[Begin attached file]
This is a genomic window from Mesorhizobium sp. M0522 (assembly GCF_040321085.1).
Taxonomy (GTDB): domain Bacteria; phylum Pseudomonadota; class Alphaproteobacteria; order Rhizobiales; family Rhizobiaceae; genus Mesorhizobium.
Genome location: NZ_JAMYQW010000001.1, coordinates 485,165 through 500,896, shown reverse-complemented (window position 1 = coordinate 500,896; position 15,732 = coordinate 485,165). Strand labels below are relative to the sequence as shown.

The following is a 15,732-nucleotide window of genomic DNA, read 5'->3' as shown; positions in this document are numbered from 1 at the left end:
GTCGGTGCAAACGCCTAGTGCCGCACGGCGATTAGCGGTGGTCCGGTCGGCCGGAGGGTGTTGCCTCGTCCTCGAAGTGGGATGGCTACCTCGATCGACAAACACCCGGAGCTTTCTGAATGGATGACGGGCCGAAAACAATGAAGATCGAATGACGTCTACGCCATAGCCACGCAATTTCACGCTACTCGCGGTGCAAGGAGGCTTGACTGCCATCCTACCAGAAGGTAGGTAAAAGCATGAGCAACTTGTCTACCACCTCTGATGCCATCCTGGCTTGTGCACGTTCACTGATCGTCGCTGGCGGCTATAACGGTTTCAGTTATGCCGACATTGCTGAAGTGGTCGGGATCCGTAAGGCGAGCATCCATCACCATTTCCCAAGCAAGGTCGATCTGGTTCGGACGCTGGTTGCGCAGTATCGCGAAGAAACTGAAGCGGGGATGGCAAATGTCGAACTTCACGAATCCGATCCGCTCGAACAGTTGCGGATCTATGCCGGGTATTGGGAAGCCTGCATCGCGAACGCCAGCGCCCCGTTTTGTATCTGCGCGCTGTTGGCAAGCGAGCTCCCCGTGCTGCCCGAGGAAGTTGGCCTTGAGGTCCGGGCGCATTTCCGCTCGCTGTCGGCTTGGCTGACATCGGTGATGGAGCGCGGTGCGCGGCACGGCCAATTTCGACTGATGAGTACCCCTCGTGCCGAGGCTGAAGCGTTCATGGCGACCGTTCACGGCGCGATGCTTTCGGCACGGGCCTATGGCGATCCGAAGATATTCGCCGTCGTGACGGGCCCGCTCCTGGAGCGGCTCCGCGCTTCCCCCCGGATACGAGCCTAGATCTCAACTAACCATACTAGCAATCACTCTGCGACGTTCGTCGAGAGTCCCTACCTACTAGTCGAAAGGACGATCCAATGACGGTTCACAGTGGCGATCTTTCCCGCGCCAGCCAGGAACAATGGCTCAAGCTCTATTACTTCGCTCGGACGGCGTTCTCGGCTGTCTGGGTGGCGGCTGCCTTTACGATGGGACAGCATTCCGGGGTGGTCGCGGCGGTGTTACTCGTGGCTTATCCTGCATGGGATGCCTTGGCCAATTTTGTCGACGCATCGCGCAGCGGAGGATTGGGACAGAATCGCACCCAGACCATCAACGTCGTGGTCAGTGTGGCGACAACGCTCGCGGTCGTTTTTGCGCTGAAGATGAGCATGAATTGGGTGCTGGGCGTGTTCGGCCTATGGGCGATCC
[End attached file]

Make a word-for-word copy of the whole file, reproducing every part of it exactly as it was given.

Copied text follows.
This is a genomic window from Mesorhizobium sp. M0522 (assembly GCF_040321085.1).
Taxonomy (GTDB): domain Bacteria; phylum Pseudomonadota; class Alphaproteobacteria; order Rhizobiales; family Rhizobiaceae; genus Mesorhizobium.
Genome location: NZ_JAMYQW010000001.1, coordinates 485,165 through 500,896, shown reverse-complemented (window position 1 = coordinate 500,896; position 15,732 = coordinate 485,165). Strand labels below are relative to the sequence as shown.

The following is a 15,732-nucleotide window of genomic DNA, read 5'->3' as shown; positions in this document are numbered from 1 at the left end:
GTCGGTGCAAACGCCTAGTGCCGCACGGCGATTAGCGGTGGTCCGGTCGGCCGGAGGGTGTTGCCTCGTCCTCGAAGTGGGATGGCTACCTCGATCGACAAACACCCGGAGCTTTCTGAATGGATGACGGGCCGAAAACAATGAAGATCGAATGACGTCTACGCCATAGCCACGCAATTTCACGCTACTCGCGGTGCAAGGAGGCTTGACTGCCATCCTACCAGAAGGTAGGTAAAAGCATGAGCAACTTGTCTACCACCTCTGATGCCATCCTGGCTTGTGCACGTTCACTGATCGTCGCTGGCGGCTATAACGGTTTCAGTTATGCCGACATTGCTGAAGTGGTCGGGATCCGTAAGGCGAGCATCCATCACCATTTCCCAAGCAAGGTCGATCTGGTTCGGACGCTGGTTGCGCAGTATCGCGAAGAAACTGAAGCGGGGATGGCAAATGTCGAACTTCACGAATCCGATCCGCTCGAACAGTTGCGGATCTATGCCGGGTATTGGGAAGCCTGCATCGCGAACGCCAGCGCCCCGTTTTGTATCTGCGCGCTGTTGGCAAGCGAGCTCCCCGTGCTGCCCGAGGAAGTTGGCCTTGAGGTCCGGGCGCATTTCCGCTCGCTGTCGGCTTGGCTGACATCGGTGATGGAGCGCGGTGCGCGGCACGGCCAATTTCGACTGATGAGTACCCCTCGTGCCGAGGCTGAAGCGTTCATGGCGACCGTTCACGGCGCGATGCTTTCGGCACGGGCCTATGGCGATCCGAAGATATTCGCCGTCGTGACGGGCCCGCTCCTGGAGCGGCTCCGCGCTTCCCCCCGGATACGAGCCTAGATCTCAACTAACCATACTAGCAATCACTCTGCGACGTTCGTCGAGAGTCCCTACCTACTAGTCGAAAGGACGATCCAATGACGGTTCACAGTGGCGATCTTTCCCGCGCCAGCCAGGAACAATGGCTCAAGCTCTATTACTTCGCTCGGACGGCGTTCTCGGCTGTCTGGGTGGCGGCTGCCTTTACGATGGGACAGCATTCCGGGGTGGTCGCGGCGGTGTTACTCGTGGCTTATCCTGCATGGGATGCCTTGGCCAATTTTGTCGACGCATCGCGCAGCGGAGGATTGGGACAGAATCGCACCCAGACCATCAACGTCGTGGTCAGTGTGGCGACAACGCTCGCGGTCGTTTTTGCGCTGAAGATGAGCATGAATTGGGTGCTGGGCGTGTTCGGCCTATGGGCGATCC